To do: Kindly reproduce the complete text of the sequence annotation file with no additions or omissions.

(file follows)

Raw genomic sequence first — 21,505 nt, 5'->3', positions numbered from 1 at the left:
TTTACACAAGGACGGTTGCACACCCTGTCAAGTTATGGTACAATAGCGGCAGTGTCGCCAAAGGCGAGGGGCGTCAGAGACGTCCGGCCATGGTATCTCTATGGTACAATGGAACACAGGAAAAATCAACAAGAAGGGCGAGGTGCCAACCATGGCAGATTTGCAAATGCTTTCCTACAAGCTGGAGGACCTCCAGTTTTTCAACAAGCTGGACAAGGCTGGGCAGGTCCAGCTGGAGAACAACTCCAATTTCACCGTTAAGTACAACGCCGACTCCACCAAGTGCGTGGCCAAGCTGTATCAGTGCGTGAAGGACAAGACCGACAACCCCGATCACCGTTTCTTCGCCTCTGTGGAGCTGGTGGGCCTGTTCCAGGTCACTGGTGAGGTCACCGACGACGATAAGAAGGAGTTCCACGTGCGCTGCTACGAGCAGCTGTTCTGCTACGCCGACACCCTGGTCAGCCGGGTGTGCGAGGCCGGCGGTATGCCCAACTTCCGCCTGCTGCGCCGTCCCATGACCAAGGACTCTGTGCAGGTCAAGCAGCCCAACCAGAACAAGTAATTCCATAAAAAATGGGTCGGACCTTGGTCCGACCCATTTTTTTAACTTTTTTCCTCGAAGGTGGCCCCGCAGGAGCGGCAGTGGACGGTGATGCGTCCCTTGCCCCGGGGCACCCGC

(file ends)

Raw genomic sequence first — 21,505 nt, 5'->3', positions numbered from 1 at the left:
TTTACACAAGGACGGTTGCACACCCTGTCAAGTTATGGTACAATAGCGGCAGTGTCGCCAAAGGCGAGGGGCGTCAGAGACGTCCGGCCATGGTATCTCTATGGTACAATGGAACACAGGAAAAATCAACAAGAAGGGCGAGGTGCCAACCATGGCAGATTTGCAAATGCTTTCCTACAAGCTGGAGGACCTCCAGTTTTTCAACAAGCTGGACAAGGCTGGGCAGGTCCAGCTGGAGAACAACTCCAATTTCACCGTTAAGTACAACGCCGACTCCACCAAGTGCGTGGCCAAGCTGTATCAGTGCGTGAAGGACAAGACCGACAACCCCGATCACCGTTTCTTCGCCTCTGTGGAGCTGGTGGGCCTGTTCCAGGTCACTGGTGAGGTCACCGACGACGATAAGAAGGAGTTCCACGTGCGCTGCTACGAGCAGCTGTTCTGCTACGCCGACACCCTGGTCAGCCGGGTGTGCGAGGCCGGCGGTATGCCCAACTTCCGCCTGCTGCGCCGTCCCATGACCAAGGACTCTGTGCAGGTCAAGCAGCCCAACCAGAACAAGTAATTCCATAAAAAATGGGTCGGACCTTGGTCCGACCCATTTTTTTAACTTTTTTCCTCGAAGGTGGCCCCGCAGGAGCGGCAGTGGACGGTGATGCGTCCCTTGCCCCGGGGCACCCGC